There were two important reasons why prohibition ended in 1933. The first reason was that prohibition wasn’t working. Despite the ban on the manufacture, transport, and sale of alcohol, people still got alcohol and drank. People joined private, secret clubs, called speakeasies where they would drink. Even President Harding would drink in the White House with his poker-player buddies. Mayor LaGuardia of New York City was known for saying he would have needed to hire hundreds of thousands of police officers just to police the police that were drinking. Organized crime took over the distribution of alcohol, leading to violent confrontations. While prohibition may have seemed like a good idea, it just wasn’t working. People really didn’t want to give up drinking alcohol. It was time to end the mockery people were making of the 18th amendment. The 21st amendment ended prohibition in 1933.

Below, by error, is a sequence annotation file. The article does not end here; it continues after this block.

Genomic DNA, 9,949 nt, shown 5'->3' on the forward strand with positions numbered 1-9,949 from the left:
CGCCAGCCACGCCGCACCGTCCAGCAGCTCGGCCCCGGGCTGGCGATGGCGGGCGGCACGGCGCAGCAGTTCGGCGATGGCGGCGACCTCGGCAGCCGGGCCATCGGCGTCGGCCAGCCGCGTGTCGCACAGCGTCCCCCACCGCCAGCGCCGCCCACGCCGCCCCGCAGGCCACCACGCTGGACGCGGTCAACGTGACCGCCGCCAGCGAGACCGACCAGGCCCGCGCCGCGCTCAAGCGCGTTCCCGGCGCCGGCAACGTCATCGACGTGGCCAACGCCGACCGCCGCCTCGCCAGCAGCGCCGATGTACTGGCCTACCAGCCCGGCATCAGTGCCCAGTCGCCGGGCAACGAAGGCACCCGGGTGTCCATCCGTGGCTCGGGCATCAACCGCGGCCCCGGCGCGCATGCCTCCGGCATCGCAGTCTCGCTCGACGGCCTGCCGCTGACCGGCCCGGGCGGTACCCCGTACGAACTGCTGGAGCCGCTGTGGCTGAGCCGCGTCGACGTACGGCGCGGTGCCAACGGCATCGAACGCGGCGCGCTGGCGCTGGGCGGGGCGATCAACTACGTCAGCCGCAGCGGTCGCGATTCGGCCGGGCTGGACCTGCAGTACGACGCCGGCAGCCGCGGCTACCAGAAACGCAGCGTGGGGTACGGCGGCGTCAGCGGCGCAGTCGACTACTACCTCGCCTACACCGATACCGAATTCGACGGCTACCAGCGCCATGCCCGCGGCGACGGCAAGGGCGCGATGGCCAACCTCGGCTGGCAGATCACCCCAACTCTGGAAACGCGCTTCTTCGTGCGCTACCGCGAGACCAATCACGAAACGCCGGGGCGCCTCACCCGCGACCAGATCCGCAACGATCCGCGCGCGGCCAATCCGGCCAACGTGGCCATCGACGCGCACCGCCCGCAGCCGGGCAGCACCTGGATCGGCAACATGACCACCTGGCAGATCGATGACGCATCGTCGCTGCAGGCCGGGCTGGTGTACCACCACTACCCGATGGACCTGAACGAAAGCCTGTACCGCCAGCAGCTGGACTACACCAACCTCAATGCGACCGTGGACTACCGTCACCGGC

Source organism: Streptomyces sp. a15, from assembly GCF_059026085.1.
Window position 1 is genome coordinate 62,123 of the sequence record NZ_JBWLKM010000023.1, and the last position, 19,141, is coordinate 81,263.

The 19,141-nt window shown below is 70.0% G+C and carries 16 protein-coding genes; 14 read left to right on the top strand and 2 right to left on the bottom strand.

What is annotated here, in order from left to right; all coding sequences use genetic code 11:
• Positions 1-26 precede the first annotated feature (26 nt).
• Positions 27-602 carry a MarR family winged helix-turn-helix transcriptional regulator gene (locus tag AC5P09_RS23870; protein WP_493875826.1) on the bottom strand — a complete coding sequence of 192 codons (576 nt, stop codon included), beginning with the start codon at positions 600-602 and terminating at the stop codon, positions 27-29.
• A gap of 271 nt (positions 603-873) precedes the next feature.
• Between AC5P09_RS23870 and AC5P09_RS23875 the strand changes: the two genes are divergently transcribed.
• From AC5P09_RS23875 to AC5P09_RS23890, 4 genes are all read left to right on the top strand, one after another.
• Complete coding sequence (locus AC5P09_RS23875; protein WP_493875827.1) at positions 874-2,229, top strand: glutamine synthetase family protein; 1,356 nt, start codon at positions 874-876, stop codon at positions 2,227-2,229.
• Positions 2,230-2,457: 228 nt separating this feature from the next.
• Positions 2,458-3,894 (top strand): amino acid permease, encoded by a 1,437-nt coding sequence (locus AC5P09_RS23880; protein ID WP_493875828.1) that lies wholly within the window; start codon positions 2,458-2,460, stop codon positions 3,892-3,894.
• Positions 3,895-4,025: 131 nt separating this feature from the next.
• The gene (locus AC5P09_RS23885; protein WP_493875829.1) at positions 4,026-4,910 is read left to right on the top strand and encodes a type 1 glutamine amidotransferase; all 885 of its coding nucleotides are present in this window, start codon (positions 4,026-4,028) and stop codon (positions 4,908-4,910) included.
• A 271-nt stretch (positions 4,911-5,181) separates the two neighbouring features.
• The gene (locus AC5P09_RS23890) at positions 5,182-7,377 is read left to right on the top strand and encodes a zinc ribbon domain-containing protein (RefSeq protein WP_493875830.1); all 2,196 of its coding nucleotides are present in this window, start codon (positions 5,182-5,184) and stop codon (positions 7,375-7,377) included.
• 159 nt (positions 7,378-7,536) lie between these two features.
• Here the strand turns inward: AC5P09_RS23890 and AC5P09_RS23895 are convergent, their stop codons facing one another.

Another reason why prohibition ended was that we were in the Great Depression. If drinking became legal again, more jobs would be created throughout the alcohol industry. Since we had a record high unemployment rate, anything that would help create jobs would be a good thing. The Great Depression played a smaller role in ending the 18th amendment. Creating jobs was a side benefit to approving the 21st amendment.